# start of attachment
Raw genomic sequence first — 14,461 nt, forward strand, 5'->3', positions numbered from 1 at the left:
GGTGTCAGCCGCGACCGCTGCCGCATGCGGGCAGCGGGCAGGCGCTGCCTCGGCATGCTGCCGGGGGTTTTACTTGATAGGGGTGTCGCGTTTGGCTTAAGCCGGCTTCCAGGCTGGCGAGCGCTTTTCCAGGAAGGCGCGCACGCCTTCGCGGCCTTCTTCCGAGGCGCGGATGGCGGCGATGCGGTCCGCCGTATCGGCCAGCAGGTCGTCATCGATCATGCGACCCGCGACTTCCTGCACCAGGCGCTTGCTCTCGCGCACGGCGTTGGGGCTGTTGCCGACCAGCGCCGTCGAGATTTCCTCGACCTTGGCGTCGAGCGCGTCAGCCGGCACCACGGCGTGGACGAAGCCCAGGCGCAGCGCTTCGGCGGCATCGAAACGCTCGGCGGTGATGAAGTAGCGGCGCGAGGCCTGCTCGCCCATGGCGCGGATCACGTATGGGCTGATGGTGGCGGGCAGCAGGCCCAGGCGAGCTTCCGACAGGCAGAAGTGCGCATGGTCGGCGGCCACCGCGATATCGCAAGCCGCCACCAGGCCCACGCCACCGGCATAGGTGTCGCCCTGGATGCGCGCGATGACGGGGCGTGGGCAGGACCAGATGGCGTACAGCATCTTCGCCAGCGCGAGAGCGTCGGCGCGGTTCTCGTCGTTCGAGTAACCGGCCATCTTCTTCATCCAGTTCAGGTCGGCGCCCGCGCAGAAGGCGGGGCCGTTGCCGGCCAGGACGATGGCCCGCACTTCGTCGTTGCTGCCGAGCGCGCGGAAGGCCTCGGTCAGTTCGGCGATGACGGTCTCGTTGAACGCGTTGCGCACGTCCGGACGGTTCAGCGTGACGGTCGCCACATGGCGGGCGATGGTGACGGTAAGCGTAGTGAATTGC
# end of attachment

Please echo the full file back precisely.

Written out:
Raw genomic sequence first — 14,461 nt, forward strand, 5'->3', positions numbered from 1 at the left:
GGTGTCAGCCGCGACCGCTGCCGCATGCGGGCAGCGGGCAGGCGCTGCCTCGGCATGCTGCCGGGGGTTTTACTTGATAGGGGTGTCGCGTTTGGCTTAAGCCGGCTTCCAGGCTGGCGAGCGCTTTTCCAGGAAGGCGCGCACGCCTTCGCGGCCTTCTTCCGAGGCGCGGATGGCGGCGATGCGGTCCGCCGTATCGGCCAGCAGGTCGTCATCGATCATGCGACCCGCGACTTCCTGCACCAGGCGCTTGCTCTCGCGCACGGCGTTGGGGCTGTTGCCGACCAGCGCCGTCGAGATTTCCTCGACCTTGGCGTCGAGCGCGTCAGCCGGCACCACGGCGTGGACGAAGCCCAGGCGCAGCGCTTCGGCGGCATCGAAACGCTCGGCGGTGATGAAGTAGCGGCGCGAGGCCTGCTCGCCCATGGCGCGGATCACGTATGGGCTGATGGTGGCGGGCAGCAGGCCCAGGCGAGCTTCCGACAGGCAGAAGTGCGCATGGTCGGCGGCCACCGCGATATCGCAAGCCGCCACCAGGCCCACGCCACCGGCATAGGTGTCGCCCTGGATGCGCGCGATGACGGGGCGTGGGCAGGACCAGATGGCGTACAGCATCTTCGCCAGCGCGAGAGCGTCGGCGCGGTTCTCGTCGTTCGAGTAACCGGCCATCTTCTTCATCCAGTTCAGGTCGGCGCCCGCGCAGAAGGCGGGGCCGTTGCCGGCCAGGACGATGGCCCGCACTTCGTCGTTGCTGCCGAGCGCGCGGAAGGCCTCGGTCAGTTCGGCGATGACGGTCTCGTTGAACGCGTTGCGCACGTCCGGACGGTTCAGCGTGACGGTCGCCACATGGCGGGCGATGGTGACGGTAAGCGTAGTGAATTGC